Weather
Tue, December 5th, 2023

Yesterday: Skies were mostly obscured with moderate to light snow falling throughout the day and into the evening hours.  Temperatures were in the mid to high 20’s throughout the day with winds in the teens and gusting into the 30’s from the NE at ridgetops.  Total snow accumulation was 2-3″.

Today: It looks to be another grey-bird day on tap.  We can expect mostly cloudy skies, another 1-3″ of snow with a slight wind shift to the Northwest.  Winds will be in the teens and gusting to 20s mph at ridgetop locations.  Temps will start out in the mid to high 20’s at 1,000′ and drop to the low 20’s throughout the day.

Tomorrow: Temps will continue to slide a bit as colder air fills in behind the current low pressure that is tracking north.  We can expect our moderate winds to continue from the North and West with a chance for a few more inches of snow.  Temps look cold enough to support snow at sea level!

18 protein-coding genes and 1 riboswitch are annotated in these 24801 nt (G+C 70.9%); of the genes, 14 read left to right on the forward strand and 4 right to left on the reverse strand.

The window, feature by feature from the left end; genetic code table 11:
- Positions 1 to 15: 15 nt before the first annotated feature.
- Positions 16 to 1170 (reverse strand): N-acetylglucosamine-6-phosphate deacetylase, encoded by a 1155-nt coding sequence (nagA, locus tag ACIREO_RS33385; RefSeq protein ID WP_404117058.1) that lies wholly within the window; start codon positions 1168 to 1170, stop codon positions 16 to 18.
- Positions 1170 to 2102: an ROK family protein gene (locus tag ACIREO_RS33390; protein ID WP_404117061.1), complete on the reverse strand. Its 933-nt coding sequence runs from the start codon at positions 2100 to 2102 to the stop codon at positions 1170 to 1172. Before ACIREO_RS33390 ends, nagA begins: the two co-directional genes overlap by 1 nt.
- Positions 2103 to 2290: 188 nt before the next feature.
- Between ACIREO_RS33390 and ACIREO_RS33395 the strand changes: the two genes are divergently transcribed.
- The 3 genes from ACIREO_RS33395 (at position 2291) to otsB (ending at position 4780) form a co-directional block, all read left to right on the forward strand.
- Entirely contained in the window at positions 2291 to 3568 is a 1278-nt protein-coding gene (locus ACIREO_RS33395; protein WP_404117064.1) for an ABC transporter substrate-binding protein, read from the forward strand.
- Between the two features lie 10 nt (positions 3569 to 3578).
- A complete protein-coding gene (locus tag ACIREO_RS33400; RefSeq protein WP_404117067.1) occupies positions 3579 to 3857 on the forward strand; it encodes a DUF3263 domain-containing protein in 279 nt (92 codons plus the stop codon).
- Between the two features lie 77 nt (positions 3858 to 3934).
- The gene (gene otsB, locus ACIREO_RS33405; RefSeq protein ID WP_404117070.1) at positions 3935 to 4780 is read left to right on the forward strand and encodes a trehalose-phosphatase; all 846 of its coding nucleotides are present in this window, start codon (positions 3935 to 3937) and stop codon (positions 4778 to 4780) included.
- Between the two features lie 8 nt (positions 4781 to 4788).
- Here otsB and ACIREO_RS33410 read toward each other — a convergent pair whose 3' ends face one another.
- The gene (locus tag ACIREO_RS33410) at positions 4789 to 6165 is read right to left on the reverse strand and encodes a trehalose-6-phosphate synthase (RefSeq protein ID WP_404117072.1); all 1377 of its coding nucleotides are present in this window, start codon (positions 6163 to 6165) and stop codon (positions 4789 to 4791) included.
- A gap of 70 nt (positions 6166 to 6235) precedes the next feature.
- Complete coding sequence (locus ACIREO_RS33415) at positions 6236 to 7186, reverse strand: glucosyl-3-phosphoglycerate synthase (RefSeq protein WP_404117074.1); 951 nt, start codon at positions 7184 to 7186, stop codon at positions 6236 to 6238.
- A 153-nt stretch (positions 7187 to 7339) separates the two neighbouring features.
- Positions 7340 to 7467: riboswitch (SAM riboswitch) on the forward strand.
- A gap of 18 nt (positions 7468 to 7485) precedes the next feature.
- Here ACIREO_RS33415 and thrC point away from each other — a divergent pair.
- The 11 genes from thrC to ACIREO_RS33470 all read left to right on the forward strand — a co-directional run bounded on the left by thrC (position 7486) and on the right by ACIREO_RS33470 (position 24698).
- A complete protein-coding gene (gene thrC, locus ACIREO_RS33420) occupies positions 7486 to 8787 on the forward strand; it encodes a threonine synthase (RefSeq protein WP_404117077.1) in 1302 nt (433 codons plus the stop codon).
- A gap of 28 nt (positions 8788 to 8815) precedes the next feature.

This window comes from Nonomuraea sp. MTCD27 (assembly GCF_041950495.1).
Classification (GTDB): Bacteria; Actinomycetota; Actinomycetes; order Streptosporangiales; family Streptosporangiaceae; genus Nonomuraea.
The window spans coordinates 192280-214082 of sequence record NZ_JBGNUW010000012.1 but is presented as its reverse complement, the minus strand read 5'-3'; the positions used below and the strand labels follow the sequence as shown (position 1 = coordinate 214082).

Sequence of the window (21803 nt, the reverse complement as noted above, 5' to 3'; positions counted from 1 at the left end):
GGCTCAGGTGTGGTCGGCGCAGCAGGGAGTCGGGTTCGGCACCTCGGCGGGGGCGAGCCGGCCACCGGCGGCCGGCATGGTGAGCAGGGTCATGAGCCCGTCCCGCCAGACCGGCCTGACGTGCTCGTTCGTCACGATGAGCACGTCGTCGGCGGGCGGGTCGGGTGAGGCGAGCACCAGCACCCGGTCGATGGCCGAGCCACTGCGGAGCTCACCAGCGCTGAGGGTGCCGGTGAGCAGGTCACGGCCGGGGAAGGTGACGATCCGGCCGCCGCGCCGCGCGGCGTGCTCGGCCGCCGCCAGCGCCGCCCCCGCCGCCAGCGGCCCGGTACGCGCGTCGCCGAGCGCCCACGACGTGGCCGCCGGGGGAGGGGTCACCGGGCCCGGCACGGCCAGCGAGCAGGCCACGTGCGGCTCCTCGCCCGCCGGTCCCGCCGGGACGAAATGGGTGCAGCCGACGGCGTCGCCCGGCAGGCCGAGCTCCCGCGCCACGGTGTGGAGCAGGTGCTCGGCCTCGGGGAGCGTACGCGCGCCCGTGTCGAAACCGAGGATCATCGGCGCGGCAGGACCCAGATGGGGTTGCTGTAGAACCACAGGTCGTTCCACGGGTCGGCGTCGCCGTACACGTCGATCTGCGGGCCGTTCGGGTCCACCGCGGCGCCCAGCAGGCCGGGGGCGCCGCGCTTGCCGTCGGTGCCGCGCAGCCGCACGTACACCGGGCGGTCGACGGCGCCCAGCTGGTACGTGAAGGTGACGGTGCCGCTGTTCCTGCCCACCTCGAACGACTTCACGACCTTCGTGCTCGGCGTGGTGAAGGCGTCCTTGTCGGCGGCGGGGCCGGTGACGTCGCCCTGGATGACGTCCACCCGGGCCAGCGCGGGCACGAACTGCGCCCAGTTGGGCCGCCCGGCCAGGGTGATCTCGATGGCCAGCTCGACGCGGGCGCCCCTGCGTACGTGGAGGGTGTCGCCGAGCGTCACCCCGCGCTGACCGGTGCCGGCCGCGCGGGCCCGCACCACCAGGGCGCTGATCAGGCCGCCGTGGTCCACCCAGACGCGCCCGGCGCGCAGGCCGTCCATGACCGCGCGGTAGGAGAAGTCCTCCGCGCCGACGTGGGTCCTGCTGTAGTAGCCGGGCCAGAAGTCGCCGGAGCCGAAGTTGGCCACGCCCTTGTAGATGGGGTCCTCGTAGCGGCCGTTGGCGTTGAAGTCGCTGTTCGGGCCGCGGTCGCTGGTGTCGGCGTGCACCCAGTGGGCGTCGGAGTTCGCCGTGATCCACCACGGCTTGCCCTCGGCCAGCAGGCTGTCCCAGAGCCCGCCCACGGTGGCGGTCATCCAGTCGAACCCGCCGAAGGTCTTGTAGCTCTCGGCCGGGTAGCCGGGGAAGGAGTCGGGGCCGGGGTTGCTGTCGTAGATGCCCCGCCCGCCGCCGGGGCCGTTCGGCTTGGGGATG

PRECIPITATION 24-hour data (6am – 6am)

Temp Avg (F) Snow (in) Water (in) Snow Depth (in)
Center Ridge (1880′) 31 3 .3 50
Summit Lake (1400′) 29 0 0 22
Alyeska Mid (1700′) 30 3 .4 33
Bear Valley – Portage (132′) 28 3 .35

RIDGETOP 24-hour data (6am – 6am)

Temp Avg (F) Wind Dir Wind Avg (mph) Wind Gust (mph)
Sunburst (3812′) 24 NE 14 37
Seattle Ridge (2400′) 27 E 3 12
Observations
Recent Observations for Turnagain Pass
Date Region Location
02/24/24 Turnagain Observation: TinCan Backdoor/ Center Ridge
02/22/24 Turnagain Avalanche: Lynx Creek
02/22/24 Turnagain Observation: Turnagain, Seattle, Mt Ascension
02/21/24 Turnagain Observation: Tincan Trees
02/21/24 Turnagain Observation: Sunburst
02/20/24 Turnagain Avalanche: Tincan
02/20/24 Turnagain Observation: Seward Highway across from Johnson Pass TH
02/19/24 Turnagain Avalanche: Base of Seattle Ridge
02/18/24 Turnagain Observation: Lynx creek
02/18/24 Turnagain Observation: Tincan Trees
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This is a general backcountry avalanche advisory issued for Turnagain Arm with Turnagain Pass as the core advisory area. This advisory does not apply to highways, railroads or operating ski areas.